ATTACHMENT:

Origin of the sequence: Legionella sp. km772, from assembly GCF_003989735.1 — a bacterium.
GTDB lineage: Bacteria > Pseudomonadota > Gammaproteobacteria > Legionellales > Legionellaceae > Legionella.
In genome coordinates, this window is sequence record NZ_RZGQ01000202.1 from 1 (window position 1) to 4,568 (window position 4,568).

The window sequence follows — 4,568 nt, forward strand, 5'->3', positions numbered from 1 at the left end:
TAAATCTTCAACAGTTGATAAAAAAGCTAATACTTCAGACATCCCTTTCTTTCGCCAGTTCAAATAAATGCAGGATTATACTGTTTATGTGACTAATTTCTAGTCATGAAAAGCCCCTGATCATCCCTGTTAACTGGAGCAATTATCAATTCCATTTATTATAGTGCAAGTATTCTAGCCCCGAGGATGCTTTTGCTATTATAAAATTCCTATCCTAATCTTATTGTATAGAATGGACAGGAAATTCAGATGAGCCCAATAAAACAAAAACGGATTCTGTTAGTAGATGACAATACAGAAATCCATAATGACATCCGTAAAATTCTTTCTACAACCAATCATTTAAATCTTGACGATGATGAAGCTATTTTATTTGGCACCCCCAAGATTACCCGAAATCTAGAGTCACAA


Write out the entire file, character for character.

Origin of the sequence: Legionella sp. km772, from assembly GCF_003989735.1 — a bacterium.
GTDB lineage: Bacteria > Pseudomonadota > Gammaproteobacteria > Legionellales > Legionellaceae > Legionella.
In genome coordinates, this window is sequence record NZ_RZGQ01000202.1 from 1 (window position 1) to 4,568 (window position 4,568).

The window sequence follows — 4,568 nt, forward strand, 5'->3', positions numbered from 1 at the left end:
TAAATCTTCAACAGTTGATAAAAAAGCTAATACTTCAGACATCCCTTTCTTTCGCCAGTTCAAATAAATGCAGGATTATACTGTTTATGTGACTAATTTCTAGTCATGAAAAGCCCCTGATCATCCCTGTTAACTGGAGCAATTATCAATTCCATTTATTATAGTGCAAGTATTCTAGCCCCGAGGATGCTTTTGCTATTATAAAATTCCTATCCTAATCTTATTGTATAGAATGGACAGGAAATTCAGATGAGCCCAATAAAACAAAAACGGATTCTGTTAGTAGATGACAATACAGAAATCCATAATGACATCCGTAAAATTCTTTCTACAACCAATCATTTAAATCTTGACGATGATGAAGCTATTTTATTTGGCACCCCCAAGATTACCCGAAATCTAGAGTCACAA